Randy recently joined leaders from around the world for the RIO +20 United Nations Conference on Sustainable Development. The objective of this conference was to secure renewed political commitment for sustainable development, assess progress and implementation gaps in summit outcomes on sustainable development and address new and emerging challenges.
Warren Karlenzig is a leader in the global movement for green + smart cities. Warren has devised ecosystem and technology-enabled green economic strategies for China, South Korea, Japan, the United States and the European Union. President of the consultancy Common Current, he is advising Lawrence Berkeley National Laboratory and China’s national leadership on development of a tool to assess how China’s 600 cities can be planned and managed as low-carbon ecocities. Lead author of the United Nations’ Shanghai Manual: A Guide for Sustainable Urban Development in the 21st Century (2011), Warren has trained mayors and local leaders from 12 Asian nations on the principles and operations of greening cities. His 2007 book How Green is Your City? (New Society Publishers) benchmarked US cities for the first time across a set of indicators including local food, renewable energy, public transit, bicycling, climate change policy and green building. Widely praised and emulated, it helped spur cities in the US and abroad to become greener through competition. In local collaborations, Warren helped Guangzhou, China, plan its Nansha Eco-District, advised the White House Office of Science and Technology on planning an eco-industrial park, and worked with Los Angeles residents to green federal public housing redevelopment. In San Francisco he co-coordinated the “Economy and Economic Development” section of the seminal 1997 citizen-led Sustainability Plan—his recommendation became one of the world’s first green ordinances for municipal buildings. Warren began his career as a Silicon Valley technology analyst and he led planning for some of the earliest Global 1000 corporate internet and intranet portals. Powered by curiosity, helping to green cities allows Warren to combine love for the natural world with a passion for the arts, culture and technology.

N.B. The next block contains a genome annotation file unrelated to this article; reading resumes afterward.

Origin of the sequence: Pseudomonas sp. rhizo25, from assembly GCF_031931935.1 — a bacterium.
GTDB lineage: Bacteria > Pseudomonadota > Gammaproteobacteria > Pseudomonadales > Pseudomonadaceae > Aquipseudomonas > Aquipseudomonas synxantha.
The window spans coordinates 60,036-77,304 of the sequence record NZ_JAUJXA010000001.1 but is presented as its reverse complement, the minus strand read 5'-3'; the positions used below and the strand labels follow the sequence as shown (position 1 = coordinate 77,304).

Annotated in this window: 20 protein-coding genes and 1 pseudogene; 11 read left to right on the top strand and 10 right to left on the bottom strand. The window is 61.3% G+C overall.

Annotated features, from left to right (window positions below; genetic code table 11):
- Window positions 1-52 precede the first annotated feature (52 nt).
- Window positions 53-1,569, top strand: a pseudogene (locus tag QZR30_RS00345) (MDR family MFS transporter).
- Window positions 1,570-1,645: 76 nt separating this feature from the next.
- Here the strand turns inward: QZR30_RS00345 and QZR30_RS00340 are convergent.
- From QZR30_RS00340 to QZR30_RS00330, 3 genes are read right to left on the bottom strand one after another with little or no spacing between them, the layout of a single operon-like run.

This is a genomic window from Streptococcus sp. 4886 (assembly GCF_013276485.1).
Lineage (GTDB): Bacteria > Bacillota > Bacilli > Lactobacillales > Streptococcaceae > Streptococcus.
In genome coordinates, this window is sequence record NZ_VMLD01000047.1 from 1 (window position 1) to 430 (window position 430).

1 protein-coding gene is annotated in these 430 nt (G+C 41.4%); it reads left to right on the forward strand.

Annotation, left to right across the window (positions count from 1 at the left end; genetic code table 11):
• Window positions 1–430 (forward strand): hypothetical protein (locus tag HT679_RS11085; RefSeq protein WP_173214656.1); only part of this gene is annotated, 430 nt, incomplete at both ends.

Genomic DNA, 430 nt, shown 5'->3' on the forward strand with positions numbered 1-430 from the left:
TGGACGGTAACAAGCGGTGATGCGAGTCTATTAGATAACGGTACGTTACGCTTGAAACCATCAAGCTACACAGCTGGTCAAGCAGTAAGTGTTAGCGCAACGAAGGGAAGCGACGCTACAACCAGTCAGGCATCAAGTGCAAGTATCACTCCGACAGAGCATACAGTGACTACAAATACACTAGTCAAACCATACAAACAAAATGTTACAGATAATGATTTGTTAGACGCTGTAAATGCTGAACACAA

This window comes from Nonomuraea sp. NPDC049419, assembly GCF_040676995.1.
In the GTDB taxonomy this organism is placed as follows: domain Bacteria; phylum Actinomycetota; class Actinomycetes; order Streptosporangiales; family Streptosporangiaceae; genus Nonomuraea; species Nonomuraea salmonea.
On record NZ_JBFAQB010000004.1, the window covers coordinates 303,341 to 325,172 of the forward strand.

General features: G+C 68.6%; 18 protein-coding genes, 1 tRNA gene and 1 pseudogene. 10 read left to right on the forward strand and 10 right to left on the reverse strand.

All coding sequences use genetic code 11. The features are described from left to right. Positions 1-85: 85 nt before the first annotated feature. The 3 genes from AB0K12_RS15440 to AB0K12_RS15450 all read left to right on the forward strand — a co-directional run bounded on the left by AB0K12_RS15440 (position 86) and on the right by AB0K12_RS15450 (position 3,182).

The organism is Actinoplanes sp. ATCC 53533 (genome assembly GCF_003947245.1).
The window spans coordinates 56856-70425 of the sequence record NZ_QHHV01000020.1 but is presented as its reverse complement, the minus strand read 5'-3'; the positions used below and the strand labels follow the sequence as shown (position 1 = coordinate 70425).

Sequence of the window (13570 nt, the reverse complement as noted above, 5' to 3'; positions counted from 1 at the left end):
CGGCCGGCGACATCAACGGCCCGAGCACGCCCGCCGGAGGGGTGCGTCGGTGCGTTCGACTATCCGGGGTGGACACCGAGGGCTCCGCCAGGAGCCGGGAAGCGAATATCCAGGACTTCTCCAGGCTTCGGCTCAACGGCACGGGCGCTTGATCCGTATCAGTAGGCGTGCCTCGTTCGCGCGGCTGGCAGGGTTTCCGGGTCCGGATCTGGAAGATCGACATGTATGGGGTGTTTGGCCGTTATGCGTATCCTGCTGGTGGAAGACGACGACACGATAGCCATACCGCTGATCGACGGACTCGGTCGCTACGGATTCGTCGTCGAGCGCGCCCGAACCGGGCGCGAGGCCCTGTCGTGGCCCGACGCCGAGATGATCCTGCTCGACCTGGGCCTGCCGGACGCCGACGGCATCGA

Jason Aramburu is the founder and CEO of re:char - a biochar company based in Oakland that is active in the US and Western Kenya. He is a cleantech entrepreneur and researcher currently focused on biochar and pyrolysis, developing innovative and low-cost solutions to the challenges of climate change and rural development.